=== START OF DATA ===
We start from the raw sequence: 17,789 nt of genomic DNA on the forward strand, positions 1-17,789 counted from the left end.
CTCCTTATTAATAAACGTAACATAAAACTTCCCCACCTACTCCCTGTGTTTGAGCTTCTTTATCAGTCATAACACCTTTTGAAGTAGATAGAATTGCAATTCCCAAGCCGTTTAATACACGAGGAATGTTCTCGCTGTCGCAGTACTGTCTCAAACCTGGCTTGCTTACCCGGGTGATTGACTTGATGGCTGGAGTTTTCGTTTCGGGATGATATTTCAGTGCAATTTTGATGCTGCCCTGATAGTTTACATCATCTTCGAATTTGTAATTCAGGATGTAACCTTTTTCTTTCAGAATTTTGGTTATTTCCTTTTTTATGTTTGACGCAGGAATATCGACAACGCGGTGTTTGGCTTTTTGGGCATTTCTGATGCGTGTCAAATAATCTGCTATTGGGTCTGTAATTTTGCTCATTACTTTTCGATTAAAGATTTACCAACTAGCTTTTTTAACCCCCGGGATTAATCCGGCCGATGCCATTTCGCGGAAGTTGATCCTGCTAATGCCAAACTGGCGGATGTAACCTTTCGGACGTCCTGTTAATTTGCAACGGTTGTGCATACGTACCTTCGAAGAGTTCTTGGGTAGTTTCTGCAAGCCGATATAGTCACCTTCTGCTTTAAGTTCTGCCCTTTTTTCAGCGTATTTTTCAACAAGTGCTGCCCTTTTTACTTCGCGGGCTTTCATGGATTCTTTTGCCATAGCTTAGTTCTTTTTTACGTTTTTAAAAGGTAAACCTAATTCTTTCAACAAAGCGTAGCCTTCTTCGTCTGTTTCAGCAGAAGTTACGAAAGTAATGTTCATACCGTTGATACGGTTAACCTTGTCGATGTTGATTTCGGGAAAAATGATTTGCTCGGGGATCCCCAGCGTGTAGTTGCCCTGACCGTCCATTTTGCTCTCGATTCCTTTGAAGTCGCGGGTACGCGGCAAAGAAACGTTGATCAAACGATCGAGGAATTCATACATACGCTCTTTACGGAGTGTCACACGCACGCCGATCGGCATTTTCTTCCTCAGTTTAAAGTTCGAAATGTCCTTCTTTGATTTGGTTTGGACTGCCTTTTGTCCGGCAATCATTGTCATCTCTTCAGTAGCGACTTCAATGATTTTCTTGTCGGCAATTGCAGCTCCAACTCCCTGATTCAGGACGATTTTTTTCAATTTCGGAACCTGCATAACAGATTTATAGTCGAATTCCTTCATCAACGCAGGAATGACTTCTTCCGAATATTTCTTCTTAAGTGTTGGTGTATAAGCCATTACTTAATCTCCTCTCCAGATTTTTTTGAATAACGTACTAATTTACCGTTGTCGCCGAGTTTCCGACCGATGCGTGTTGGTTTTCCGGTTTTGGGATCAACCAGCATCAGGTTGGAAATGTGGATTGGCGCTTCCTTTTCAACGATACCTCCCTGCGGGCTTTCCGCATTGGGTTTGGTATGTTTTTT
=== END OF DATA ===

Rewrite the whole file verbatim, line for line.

We start from the raw sequence: 17,789 nt of genomic DNA on the forward strand, positions 1-17,789 counted from the left end.
CTCCTTATTAATAAACGTAACATAAAACTTCCCCACCTACTCCCTGTGTTTGAGCTTCTTTATCAGTCATAACACCTTTTGAAGTAGATAGAATTGCAATTCCCAAGCCGTTTAATACACGAGGAATGTTCTCGCTGTCGCAGTACTGTCTCAAACCTGGCTTGCTTACCCGGGTGATTGACTTGATGGCTGGAGTTTTCGTTTCGGGATGATATTTCAGTGCAATTTTGATGCTGCCCTGATAGTTTACATCATCTTCGAATTTGTAATTCAGGATGTAACCTTTTTCTTTCAGAATTTTGGTTATTTCCTTTTTTATGTTTGACGCAGGAATATCGACAACGCGGTGTTTGGCTTTTTGGGCATTTCTGATGCGTGTCAAATAATCTGCTATTGGGTCTGTAATTTTGCTCATTACTTTTCGATTAAAGATTTACCAACTAGCTTTTTTAACCCCCGGGATTAATCCGGCCGATGCCATTTCGCGGAAGTTGATCCTGCTAATGCCAAACTGGCGGATGTAACCTTTCGGACGTCCTGTTAATTTGCAACGGTTGTGCATACGTACCTTCGAAGAGTTCTTGGGTAGTTTCTGCAAGCCGATATAGTCACCTTCTGCTTTAAGTTCTGCCCTTTTTTCAGCGTATTTTTCAACAAGTGCTGCCCTTTTTACTTCGCGGGCTTTCATGGATTCTTTTGCCATAGCTTAGTTCTTTTTTACGTTTTTAAAAGGTAAACCTAATTCTTTCAACAAAGCGTAGCCTTCTTCGTCTGTTTCAGCAGAAGTTACGAAAGTAATGTTCATACCGTTGATACGGTTAACCTTGTCGATGTTGATTTCGGGAAAAATGATTTGCTCGGGGATCCCCAGCGTGTAGTTGCCCTGACCGTCCATTTTGCTCTCGATTCCTTTGAAGTCGCGGGTACGCGGCAAAGAAACGTTGATCAAACGATCGAGGAATTCATACATACGCTCTTTACGGAGTGTCACACGCACGCCGATCGGCATTTTCTTCCTCAGTTTAAAGTTCGAAATGTCCTTCTTTGATTTGGTTTGGACTGCCTTTTGTCCGGCAATCATTGTCATCTCTTCAGTAGCGACTTCAATGATTTTCTTGTCGGCAATTGCAGCTCCAACTCCCTGATTCAGGACGATTTTTTTCAATTTCGGAACCTGCATAACAGATTTATAGTCGAATTCCTTCATCAACGCAGGAATGACTTCTTCCGAATATTTCTTCTTAAGTGTTGGTGTATAAGCCATTACTTAATCTCCTCTCCAGATTTTTTTGAATAACGTACTAATTTACCGTTGTCGCCGAGTTTCCGACCGATGCGTGTTGGTTTTCCGGTTTTGGGATCAACCAGCATCAGGTTGGAAATGTGGATTGGCGCTTCCTTTTCAACGATACCTCCCTGCGGGCTTTCCGCATTGGGTTTGGTATGTTTTTT